Formulaire de contact


E-mail *

Message *

jeudi 13 octobre 2011

We will always have Paris..Indians need you now

I have had a long and fruitful association with some tribes of North American Indians. In the years I have been coming to see them on a regular basis, I have lived in London, Galveston, Miami, Kingston, Baracoa, La Habana and Paris. So they are the permanent focus, friends and other lovers have come and gone, even countries with which I was enamoured have disappeared from my passport: Cuba and Miami remain.
Come rain or shine or snow, like the slogan of the Postal Services of the USA, I have shown my face here in these remote parts of the USA where Indians were relegated to live …
I have seen children in Kindergarten grow up to be adults and sending their children to Kindergarten where I see them… I used to ask, who is your mother? When I visit the schools and talking to the students, now I ask, who is your grandmother?
I have been taught and given an entirely pure perspective on life, I have gained so much from this association, but not without some pain of the knowledge of their suffering, living as they are surrounded by a not very sensitive culture.
The extraordinary result of this association in which I was told to respect and if possible love the Indians, is that my days with them, as their doctor and consultant to them in culturally related health issues, are without any stress. I can honestly say that I have not had a single bad day in the two hundred odd visits to their home countries in many many years.
The structural defects that cloud the minds of the westerner, in the world of commerce and competition, include the idea of oneself being better, an aversion to things taught as being inferior and an attachment to the good life for which they struggle and come back to square one of egoism and self importance. When I am with the Indians, my structural defects of the mind are all suppressed, my ego is low, I watch the world without attachment or aversion and as if I am watching a movie and most importantly Indians have taught me how not to be judgemental.
That does not mean that I am not sensitive to their suffering. They don't like the misery associated with it, while accepting suffering as their lot but nothing prepares you for what you are told and what you witness.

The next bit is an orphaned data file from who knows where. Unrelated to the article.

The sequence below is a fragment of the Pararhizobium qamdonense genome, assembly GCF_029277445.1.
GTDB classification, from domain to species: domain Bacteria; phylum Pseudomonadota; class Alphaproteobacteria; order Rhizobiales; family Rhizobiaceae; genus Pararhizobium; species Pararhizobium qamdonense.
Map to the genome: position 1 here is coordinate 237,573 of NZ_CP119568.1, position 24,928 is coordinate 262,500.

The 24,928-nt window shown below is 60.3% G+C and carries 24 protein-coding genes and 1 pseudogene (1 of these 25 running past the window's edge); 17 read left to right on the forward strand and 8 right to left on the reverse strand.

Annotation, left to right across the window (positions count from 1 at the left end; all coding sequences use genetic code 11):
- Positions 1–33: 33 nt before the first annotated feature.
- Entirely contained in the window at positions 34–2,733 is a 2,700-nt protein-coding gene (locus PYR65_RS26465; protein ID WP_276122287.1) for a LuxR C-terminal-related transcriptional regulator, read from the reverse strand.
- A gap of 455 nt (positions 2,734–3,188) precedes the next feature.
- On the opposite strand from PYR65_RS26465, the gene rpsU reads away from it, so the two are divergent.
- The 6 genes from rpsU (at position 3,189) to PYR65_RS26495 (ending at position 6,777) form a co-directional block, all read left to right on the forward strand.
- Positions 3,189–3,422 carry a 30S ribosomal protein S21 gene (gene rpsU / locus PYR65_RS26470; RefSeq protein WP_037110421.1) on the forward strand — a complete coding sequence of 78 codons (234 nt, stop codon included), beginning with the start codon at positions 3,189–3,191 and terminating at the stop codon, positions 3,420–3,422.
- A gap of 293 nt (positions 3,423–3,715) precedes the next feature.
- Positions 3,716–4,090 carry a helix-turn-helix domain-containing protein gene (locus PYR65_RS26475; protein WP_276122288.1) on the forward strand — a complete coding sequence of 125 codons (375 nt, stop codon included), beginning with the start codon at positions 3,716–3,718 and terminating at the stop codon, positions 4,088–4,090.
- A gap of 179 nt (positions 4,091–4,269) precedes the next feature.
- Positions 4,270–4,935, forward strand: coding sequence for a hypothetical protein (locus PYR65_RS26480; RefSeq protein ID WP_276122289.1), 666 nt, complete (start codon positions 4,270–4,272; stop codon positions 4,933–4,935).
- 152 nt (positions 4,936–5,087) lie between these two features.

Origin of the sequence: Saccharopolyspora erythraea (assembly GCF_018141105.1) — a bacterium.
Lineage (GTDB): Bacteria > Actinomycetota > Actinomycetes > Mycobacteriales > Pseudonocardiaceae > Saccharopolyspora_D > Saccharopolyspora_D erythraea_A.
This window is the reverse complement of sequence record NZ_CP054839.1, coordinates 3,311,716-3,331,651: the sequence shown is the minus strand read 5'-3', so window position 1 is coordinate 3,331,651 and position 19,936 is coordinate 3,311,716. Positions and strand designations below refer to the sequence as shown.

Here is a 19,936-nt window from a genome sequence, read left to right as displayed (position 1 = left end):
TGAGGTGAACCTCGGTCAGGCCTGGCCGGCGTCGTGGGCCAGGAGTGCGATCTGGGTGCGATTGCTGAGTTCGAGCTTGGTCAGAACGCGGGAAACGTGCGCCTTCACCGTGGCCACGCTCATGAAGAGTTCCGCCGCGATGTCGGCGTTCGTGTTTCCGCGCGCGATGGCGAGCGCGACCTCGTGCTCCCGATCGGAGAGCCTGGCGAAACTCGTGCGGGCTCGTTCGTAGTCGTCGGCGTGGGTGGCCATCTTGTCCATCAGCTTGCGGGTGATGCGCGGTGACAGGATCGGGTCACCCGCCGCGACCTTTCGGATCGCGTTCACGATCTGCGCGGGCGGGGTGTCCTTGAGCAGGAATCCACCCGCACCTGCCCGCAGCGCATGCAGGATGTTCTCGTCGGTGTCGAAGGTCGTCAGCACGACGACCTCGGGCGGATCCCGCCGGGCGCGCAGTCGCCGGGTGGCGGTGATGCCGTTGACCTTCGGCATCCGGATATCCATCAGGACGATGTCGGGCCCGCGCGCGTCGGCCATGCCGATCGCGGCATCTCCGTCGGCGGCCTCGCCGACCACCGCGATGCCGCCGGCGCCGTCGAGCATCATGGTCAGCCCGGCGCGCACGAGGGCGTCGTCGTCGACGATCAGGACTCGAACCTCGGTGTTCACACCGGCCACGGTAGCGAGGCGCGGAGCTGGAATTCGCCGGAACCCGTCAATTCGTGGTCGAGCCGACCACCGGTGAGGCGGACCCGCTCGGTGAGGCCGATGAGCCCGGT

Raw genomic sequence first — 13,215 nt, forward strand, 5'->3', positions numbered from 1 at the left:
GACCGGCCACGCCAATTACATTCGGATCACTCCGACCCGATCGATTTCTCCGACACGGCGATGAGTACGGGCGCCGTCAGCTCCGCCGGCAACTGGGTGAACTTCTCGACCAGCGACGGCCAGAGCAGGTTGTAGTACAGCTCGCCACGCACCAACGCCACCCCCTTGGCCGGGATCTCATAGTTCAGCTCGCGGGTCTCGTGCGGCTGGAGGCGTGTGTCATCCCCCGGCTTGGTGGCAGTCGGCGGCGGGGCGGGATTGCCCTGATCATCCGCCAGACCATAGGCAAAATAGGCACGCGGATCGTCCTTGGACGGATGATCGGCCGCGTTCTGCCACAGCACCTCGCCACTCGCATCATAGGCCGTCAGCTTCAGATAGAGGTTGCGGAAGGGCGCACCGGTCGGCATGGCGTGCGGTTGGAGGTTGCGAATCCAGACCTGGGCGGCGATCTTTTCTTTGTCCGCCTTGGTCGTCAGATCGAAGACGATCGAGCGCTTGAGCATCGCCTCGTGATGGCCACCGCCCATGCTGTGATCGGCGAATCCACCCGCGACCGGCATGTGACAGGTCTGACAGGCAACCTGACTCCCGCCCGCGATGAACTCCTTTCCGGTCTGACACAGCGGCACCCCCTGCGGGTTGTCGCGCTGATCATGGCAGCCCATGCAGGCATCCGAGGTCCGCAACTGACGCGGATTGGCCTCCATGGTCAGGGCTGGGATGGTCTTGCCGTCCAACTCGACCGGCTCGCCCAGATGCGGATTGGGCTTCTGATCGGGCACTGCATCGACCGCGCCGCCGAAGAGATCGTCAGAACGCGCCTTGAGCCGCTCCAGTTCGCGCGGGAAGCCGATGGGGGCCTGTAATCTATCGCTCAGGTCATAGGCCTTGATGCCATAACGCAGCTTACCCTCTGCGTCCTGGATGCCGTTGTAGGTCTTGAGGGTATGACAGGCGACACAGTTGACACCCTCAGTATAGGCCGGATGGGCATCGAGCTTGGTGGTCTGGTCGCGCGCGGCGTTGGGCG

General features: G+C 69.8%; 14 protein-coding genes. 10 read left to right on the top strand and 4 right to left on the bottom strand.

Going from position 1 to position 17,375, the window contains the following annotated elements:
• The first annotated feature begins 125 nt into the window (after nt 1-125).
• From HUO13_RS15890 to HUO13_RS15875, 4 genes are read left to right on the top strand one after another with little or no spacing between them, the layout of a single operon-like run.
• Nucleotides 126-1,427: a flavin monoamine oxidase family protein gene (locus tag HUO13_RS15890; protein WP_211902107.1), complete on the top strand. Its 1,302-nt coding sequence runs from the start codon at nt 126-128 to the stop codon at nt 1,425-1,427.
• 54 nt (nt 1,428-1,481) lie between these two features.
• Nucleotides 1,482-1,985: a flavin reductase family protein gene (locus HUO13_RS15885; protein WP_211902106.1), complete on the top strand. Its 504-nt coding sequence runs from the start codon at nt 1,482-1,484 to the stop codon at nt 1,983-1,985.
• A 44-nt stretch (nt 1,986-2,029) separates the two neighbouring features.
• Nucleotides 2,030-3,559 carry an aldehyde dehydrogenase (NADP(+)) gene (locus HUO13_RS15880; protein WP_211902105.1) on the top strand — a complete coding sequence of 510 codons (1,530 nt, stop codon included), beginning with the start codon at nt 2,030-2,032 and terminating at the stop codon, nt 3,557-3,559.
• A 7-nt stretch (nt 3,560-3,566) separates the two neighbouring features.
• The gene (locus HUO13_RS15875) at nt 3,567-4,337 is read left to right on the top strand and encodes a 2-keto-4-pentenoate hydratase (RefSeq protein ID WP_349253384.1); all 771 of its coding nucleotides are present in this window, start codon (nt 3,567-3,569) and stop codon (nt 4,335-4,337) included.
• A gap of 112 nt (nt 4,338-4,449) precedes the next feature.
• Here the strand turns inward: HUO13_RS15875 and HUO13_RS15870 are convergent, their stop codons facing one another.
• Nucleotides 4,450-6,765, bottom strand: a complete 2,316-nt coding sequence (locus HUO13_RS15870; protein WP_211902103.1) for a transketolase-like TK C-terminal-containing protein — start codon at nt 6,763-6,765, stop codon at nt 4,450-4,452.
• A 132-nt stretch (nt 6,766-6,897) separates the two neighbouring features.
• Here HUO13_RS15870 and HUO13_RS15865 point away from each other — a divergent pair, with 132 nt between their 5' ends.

Today is the last day of my cycle of visits to this tribe, the clinic closes at 4 30 and it is now 5 pm and I am leaving the hospital towards the house in the reservation where I stay. I saw a little girl of 11, whom I know well coming towards me and holding up her hand. Her mother who is a patient of mine shadows her.
I have had a bad summer, I should really come and see you and talk about it.
She looked heavier than I remember the last time I saw her sometime at the beginning of the summer.
This has been a bad summer she began and for the next one hour, she told me one by one what had gone wrong.
She has Type 2 Diabetes complicated by severe depression. The last time I had seen her as a patient in the clinic, she had been doing extremely well, working in the garden of the tribe and eating well and also avoiding conflicts at home.
She has a son who had returned from his tour of duty in Iraq and suffers from Posttraumatic stress disorder and makes those around him uncomfortable by his uncontrollable rages. In one of those rages he beat up his younger brother black and blue who needed medical attention. The daughter had to be flown by medical mercy mission to the nearest town when she had hit her head and suffered from amnesia. During this time, her husband of many years was not supportive at all, since he was lost in the fog of alcohol abuse. When her son of school age fell down and suffered concussion, she had decided to look after him at home. During this time she was baby-sitting her relatives children and many a times she couldn't answer the door when someone knocked at the door. One such knock was from the school wanting to know the whereabouts of the boy who should be at school. Soon, it was assumed that she had been drinking (untrue) and the child welfare authorities arrived with a view of taking her children away from her only to find her sober and having not had a drink in many years.
A third son was told to stand upon a chair at school but he slipped and fell down. Minor injury was diagnosed but soon he had to be airlifted to the nearest facility for emergency orthopaedic intervention for his intertrochanteric fracture. She gave up her job and nursed him back to health after he left the hospital with a pin in his hip at the tender age of 11. Thus she was deprived of her livelihood, baby sitting and working in the garden. Her diabetes that had been well controlled now took a turn for the worse.